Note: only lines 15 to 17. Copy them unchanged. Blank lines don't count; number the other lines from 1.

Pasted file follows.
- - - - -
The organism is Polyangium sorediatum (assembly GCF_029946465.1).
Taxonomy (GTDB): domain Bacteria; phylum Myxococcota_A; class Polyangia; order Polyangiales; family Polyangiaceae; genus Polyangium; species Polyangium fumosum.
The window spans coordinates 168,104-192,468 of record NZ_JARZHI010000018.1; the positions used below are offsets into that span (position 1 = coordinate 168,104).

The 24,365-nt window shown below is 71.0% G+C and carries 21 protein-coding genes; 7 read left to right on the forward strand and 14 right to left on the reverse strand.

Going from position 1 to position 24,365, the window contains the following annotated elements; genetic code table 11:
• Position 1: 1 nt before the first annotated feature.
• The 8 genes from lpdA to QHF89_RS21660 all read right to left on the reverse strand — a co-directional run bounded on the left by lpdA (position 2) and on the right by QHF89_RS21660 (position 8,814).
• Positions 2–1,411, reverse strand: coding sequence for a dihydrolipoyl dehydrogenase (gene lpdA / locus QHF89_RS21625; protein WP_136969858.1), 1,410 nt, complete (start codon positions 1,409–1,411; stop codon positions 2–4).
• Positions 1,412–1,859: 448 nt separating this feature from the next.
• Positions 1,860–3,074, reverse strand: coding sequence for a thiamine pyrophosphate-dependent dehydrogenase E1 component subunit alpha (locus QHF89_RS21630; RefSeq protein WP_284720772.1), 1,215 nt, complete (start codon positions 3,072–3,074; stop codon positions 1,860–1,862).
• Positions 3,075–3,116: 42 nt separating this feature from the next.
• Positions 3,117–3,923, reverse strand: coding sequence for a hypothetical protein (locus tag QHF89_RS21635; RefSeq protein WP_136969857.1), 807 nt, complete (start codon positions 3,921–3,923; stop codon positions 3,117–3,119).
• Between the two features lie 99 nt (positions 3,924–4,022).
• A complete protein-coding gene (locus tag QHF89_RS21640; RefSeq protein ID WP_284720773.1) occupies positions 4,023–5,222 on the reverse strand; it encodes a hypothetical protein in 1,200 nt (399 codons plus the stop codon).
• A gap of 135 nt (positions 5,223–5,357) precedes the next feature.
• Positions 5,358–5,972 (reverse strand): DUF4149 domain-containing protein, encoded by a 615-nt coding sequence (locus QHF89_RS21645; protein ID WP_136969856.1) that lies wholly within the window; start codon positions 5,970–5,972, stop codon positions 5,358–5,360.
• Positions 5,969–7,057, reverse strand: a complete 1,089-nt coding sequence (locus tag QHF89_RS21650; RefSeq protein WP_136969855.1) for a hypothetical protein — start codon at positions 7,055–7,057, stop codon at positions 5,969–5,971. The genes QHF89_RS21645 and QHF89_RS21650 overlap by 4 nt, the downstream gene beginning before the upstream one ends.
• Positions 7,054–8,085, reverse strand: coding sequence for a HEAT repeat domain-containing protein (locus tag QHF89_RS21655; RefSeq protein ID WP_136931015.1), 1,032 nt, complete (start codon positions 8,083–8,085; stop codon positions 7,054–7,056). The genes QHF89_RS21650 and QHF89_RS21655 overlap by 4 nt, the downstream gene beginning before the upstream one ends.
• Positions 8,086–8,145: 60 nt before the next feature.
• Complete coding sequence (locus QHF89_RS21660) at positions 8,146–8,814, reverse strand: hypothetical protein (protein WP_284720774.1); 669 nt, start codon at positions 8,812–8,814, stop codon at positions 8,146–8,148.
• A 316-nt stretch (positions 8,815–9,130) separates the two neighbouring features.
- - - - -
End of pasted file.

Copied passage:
• A gap of 135 nt (positions 5,223–5,357) precedes the next feature.
• Positions 5,358–5,972 (reverse strand): DUF4149 domain-containing protein, encoded by a 615-nt coding sequence (locus QHF89_RS21645; protein ID WP_136969856.1) that lies wholly within the window; start codon positions 5,970–5,972, stop codon positions 5,358–5,360.
• Positions 5,969–7,057, reverse strand: a complete 1,089-nt coding sequence (locus tag QHF89_RS21650; RefSeq protein WP_136969855.1) for a hypothetical protein — start codon at positions 7,055–7,057, stop codon at positions 5,969–5,971. The genes QHF89_RS21645 and QHF89_RS21650 overlap by 4 nt, the downstream gene beginning before the upstream one ends.